Oct 28, 2023

Construction begins on a new home for Portland’s Artists Repertory Theatre

A rendering of the exterior of Artists Repertory Theatre's new building. The building will serve as ART's new home beginning 2024.

Courtesy LEVER Architecture

Since its founding in 1982, performing arts company Artists Repertory Theatre has played a big part in highlighting theatrical productions by artists from underrepresented communities, such as Larissa FastHorse and her current Broadway hit "The Thanksgiving Play" and Hansol Jung's "Wolf Play."

But over the last few years, due to construction delays caused by the COVID-19 pandemic, ART hasn't had a home base to showcase the company's work.

That's all about to change.

Officials at ART announced in April that the company moved into the second phase of a $30 million building project that will house all of its future productions.

Through a rigorous funding campaign, ART Executive Director J.S. May said they raised $24.5 million as of April.

Construction crews broke ground for the project in 2019 at 1515 SW Morrison Street, just a few blocks from Providence Park.

As part of the first phase, crews tore down the Alder Street side of the old building to make way for the 21-story Alta ART Tower. They also reinforced the Morrison Street side of the building, stripped the interior and added seismic safety-upgrades.

Phase two currently consists of constructing a new lobby, which will initially serve as the performance space, and two additional theaters including a 178-seat main stage and 99-seat studio theater.

The inside of the lobby area of Artists Repertory Theatre's new building under construction. ART is in the middle of constructing a brand new building to house their future performances.

Courtesy Howard S Wright Construction

Since 1997, ART has operated out of the same building on SW Morrison Street and bought the entire block from 15th to 16th avenues in 2004. But years of wear and tear finally caught up to the building, including leaky roofs and walls that were not up to seismic standards.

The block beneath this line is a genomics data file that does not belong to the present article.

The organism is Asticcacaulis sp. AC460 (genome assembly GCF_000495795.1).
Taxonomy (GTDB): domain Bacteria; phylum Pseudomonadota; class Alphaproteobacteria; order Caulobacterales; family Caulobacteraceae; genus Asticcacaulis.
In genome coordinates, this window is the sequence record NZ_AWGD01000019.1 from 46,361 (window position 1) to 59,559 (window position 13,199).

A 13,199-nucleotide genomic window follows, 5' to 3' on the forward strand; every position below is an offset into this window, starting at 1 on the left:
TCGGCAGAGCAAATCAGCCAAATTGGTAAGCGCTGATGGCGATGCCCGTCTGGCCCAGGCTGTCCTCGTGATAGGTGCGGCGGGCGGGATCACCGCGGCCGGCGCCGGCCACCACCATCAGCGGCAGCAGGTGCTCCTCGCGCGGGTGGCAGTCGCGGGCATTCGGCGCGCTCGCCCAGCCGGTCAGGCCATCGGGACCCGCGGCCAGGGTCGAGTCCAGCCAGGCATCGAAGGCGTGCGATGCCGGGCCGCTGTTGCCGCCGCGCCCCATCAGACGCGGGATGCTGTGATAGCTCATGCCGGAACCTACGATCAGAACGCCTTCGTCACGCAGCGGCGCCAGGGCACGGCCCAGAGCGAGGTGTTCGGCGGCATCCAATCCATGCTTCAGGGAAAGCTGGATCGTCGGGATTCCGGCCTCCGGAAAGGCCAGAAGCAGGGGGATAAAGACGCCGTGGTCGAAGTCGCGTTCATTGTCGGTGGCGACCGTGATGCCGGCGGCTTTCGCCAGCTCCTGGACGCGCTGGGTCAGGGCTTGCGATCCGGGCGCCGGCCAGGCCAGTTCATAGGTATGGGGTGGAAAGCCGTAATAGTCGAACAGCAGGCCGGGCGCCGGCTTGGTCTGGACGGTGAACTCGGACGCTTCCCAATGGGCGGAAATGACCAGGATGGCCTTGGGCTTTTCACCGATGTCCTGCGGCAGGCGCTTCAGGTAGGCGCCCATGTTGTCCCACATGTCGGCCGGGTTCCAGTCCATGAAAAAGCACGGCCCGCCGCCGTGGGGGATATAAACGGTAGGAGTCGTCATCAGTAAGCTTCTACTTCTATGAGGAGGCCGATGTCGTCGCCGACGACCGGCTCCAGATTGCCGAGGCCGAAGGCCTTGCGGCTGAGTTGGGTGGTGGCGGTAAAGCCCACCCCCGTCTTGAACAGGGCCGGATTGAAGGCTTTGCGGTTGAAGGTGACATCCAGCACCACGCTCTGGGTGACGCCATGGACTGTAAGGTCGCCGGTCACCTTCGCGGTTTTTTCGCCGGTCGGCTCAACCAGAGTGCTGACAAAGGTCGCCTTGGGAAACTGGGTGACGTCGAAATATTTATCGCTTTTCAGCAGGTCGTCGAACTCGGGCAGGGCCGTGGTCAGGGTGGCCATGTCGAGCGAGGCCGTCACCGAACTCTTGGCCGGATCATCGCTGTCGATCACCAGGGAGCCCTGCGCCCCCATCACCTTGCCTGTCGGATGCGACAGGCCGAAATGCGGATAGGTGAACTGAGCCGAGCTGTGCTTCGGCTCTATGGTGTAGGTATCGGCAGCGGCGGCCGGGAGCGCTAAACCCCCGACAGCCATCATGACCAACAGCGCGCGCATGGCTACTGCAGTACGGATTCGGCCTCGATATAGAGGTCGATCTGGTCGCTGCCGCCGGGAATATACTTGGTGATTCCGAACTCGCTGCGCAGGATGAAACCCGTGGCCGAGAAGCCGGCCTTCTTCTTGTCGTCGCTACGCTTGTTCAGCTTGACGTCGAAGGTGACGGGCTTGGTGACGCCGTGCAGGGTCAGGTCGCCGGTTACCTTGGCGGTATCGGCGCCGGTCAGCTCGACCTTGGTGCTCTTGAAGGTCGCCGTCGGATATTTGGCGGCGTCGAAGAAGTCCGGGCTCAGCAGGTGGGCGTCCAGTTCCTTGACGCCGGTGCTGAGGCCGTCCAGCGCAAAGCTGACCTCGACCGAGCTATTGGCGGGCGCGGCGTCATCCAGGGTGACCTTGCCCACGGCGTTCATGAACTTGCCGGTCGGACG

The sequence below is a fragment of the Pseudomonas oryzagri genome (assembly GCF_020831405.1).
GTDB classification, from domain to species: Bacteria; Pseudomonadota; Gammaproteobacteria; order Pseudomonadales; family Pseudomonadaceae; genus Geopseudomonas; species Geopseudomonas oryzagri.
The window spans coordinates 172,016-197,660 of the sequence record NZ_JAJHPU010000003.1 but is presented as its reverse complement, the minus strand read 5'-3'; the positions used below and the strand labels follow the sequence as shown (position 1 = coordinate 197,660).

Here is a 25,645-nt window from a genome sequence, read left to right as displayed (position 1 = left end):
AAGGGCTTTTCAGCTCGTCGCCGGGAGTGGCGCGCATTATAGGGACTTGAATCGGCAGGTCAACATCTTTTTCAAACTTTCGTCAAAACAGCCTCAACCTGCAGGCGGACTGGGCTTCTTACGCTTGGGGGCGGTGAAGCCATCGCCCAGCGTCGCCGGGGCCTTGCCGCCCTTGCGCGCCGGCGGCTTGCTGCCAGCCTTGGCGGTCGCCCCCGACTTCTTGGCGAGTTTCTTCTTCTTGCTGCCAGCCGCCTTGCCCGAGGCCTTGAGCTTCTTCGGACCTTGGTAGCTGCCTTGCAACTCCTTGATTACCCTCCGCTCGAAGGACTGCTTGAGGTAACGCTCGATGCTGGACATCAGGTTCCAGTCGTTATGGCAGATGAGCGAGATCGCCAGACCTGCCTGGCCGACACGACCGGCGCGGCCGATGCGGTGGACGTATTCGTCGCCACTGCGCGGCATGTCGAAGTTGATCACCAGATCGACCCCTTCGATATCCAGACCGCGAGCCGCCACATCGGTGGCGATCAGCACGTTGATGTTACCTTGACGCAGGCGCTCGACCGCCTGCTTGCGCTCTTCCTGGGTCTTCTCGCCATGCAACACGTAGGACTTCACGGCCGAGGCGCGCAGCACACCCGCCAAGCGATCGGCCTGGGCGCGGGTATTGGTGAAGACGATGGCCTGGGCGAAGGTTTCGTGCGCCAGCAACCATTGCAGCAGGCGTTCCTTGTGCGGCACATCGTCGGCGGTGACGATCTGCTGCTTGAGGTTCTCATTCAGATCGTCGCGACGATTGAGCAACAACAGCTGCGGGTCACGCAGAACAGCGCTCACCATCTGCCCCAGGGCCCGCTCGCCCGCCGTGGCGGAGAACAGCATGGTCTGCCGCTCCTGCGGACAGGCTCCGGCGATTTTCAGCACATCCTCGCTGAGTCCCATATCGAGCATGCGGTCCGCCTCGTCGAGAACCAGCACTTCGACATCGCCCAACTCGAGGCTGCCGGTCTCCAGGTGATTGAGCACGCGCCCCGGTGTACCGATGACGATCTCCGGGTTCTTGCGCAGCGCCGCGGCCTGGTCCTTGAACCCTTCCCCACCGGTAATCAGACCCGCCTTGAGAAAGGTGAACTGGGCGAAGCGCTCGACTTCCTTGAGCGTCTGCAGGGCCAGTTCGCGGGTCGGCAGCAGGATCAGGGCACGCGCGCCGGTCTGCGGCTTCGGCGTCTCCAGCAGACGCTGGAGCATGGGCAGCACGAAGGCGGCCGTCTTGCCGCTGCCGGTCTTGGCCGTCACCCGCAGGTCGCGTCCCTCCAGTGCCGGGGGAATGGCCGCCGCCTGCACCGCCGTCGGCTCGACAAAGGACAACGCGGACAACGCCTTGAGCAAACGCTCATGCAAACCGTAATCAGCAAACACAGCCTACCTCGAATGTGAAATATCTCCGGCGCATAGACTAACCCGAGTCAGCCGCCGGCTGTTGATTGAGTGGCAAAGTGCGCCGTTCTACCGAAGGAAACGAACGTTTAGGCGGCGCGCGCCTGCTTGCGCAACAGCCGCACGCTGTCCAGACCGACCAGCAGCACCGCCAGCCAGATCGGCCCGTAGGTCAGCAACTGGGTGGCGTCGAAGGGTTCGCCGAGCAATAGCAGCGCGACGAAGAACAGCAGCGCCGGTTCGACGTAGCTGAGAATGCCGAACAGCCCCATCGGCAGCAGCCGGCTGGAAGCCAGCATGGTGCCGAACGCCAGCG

In 2018, ART received an anonymous donation of $7.5 million to do what they wished.

ART used the money to pay off the company's debts and started planning for the new building.

ART at the time was real estate rich, but cash poor, May said. So in 2019, they sold the north half of the block to development firm Wood Partners, who built Alta ART Tower.

"And that became the lead investment for redoing our half of the building," May said.

May said he's excited about finally having a building that meets the high standards of the productions ART has been known to have.

"ART has both a local and a national reputation of doing really high quality work that impacts the theater, and our building hasn't supported that kind of process," May said. "So this gives us the opportunity to have a facility that at least aspires to be as good as the work."

Jeanette Harrison joined ART in 2022 as its first Indigenous Artistic Director and echoes May's enthusiasm for a new building.

"I think our artists are just really feeling the hurt of isolation for so long. It's been hard and it's been exhausting and arts leaders are exhausted. Portland is really a first class art city, and this building is going to help us knit our community back together again," she said.

While the new building is being constructed, ART is still putting on productions for the upcoming season.

Harrison said that ART will continue to put on productions through partnerships with other theater companies like Portland Center Stage and the University of Portland.

"One of the great things for Artists Rep from this partnership is not just the intergenerational theatre making, but also the fact that University of Portland is opening up some of their resources to us," she said.

The 2023-24 season opens with the play "Pueblo Revolt" by Indigenous playwright Dillon Chitto. The comedy play follows two Indigenous brothers who live in 1860 New Mexico and plan a revolt against their Spanish colonizers. The play runs from Sept. 18 to Oct. 15.

"It is going to be performed and produced in partnership with the Native Arts and Cultures Foundation. So that play will be performing in what used to be the Yale Union Building," Harrison said.

Harrison admits that navigating both the construction of the new building and the new season has been a challenge, but she relishes the opportunity to showcase new productions in interesting ways.

"We’re gonna go out into the community and we’re gonna be producing work all over Portland in the hopes that we’ll be building our audience back, and then we’ll be able to invite people to come back into our building and into our neighborhood when we’re ready," she said.

May hopes the new building will inspire people to come back to ART and enjoy their new offerings of productions that challenge how we view the world.

"Creativity is a fundamental human impulse that helps define who we are," he said. "What we want is for people to come to this building and get insight into what's going on in the planet and how they can personally understand it better."

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Tags: Theater, Arts And Culture